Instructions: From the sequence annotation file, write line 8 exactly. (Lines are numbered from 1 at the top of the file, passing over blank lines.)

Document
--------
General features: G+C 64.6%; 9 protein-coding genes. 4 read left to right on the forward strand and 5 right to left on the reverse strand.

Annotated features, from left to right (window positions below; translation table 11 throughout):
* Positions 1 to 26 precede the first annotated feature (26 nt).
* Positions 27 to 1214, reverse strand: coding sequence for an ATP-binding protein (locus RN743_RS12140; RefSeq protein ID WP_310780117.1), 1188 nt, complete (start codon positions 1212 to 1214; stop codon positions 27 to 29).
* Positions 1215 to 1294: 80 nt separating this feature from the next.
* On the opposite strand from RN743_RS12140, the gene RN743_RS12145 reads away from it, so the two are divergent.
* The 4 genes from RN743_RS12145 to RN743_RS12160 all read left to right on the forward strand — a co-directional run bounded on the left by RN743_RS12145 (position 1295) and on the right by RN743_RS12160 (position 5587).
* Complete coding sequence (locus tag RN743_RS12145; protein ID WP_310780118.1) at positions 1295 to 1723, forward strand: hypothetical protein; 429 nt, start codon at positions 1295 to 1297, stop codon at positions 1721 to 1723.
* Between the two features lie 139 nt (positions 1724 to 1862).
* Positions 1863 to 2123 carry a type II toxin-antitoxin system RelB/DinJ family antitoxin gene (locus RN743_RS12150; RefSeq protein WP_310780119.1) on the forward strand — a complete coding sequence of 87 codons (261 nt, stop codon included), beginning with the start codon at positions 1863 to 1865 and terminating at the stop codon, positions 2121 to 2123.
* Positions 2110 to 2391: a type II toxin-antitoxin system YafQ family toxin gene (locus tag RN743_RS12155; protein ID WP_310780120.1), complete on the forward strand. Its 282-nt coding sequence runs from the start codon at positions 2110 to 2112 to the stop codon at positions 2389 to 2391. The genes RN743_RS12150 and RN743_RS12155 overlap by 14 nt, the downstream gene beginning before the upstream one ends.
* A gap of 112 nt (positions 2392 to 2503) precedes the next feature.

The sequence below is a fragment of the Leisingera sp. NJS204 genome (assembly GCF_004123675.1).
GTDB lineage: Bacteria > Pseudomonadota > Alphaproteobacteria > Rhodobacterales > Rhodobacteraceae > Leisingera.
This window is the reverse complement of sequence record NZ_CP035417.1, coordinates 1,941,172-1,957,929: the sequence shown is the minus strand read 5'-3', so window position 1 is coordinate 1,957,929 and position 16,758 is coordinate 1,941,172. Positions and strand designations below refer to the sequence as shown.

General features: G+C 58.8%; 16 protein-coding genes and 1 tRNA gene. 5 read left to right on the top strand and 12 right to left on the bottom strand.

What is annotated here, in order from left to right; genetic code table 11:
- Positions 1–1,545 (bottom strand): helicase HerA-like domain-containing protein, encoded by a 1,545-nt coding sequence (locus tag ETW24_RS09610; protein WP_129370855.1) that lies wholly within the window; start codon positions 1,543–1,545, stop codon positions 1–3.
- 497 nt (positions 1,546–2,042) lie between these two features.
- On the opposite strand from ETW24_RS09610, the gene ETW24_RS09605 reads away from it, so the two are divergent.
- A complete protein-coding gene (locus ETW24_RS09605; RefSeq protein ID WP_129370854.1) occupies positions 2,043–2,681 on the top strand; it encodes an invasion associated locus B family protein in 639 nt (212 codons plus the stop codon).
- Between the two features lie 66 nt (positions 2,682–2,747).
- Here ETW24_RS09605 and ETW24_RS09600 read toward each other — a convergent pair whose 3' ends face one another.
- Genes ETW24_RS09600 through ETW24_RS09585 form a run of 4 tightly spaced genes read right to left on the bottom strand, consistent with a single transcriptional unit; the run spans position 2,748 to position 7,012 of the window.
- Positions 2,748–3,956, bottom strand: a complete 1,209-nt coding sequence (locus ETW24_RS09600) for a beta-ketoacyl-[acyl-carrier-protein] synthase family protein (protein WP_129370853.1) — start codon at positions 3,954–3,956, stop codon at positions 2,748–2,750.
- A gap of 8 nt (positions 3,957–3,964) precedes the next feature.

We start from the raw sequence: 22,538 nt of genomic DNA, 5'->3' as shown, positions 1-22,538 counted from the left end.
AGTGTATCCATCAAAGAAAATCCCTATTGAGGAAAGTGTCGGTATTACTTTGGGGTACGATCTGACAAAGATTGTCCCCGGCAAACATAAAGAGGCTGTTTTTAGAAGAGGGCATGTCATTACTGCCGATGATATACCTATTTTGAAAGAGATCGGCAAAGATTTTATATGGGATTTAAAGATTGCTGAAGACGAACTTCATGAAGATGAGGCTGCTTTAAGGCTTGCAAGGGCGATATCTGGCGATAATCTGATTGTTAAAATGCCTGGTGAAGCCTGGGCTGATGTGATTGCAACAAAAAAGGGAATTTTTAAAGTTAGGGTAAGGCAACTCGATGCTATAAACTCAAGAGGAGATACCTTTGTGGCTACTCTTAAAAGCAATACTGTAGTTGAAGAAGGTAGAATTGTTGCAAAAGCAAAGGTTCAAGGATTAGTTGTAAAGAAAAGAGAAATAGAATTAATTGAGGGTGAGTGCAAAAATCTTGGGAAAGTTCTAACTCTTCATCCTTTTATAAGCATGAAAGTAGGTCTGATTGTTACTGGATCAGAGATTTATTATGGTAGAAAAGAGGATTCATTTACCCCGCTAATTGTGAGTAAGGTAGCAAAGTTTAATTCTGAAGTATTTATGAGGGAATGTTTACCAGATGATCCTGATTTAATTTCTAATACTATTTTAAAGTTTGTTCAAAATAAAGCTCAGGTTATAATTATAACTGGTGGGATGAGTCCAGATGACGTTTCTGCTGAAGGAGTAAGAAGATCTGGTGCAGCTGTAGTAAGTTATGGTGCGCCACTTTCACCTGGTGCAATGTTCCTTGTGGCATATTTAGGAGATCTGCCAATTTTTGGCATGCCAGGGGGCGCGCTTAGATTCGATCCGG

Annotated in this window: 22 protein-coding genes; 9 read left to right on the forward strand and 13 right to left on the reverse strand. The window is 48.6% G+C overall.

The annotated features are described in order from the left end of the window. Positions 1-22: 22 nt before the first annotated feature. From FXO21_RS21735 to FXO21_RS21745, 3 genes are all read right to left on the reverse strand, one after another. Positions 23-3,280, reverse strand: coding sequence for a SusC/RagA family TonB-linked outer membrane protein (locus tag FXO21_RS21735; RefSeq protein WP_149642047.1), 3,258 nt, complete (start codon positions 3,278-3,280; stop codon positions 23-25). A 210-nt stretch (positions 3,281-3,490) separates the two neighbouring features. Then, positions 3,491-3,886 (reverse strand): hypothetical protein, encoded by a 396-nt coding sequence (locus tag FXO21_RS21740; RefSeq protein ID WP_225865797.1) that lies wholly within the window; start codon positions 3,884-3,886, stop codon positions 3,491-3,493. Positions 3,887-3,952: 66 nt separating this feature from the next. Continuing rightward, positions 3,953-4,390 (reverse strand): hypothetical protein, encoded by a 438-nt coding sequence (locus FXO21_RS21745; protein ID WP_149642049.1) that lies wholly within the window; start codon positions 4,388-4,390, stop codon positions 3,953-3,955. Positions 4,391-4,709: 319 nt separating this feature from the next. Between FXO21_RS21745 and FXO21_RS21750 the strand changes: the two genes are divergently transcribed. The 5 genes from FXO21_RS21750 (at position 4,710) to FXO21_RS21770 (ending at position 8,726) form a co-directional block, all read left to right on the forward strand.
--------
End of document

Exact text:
* Complete coding sequence (locus tag RN743_RS12145; protein ID WP_310780118.1) at positions 1295 to 1723, forward strand: hypothetical protein; 429 nt, start codon at positions 1295 to 1297, stop codon at positions 1721 to 1723.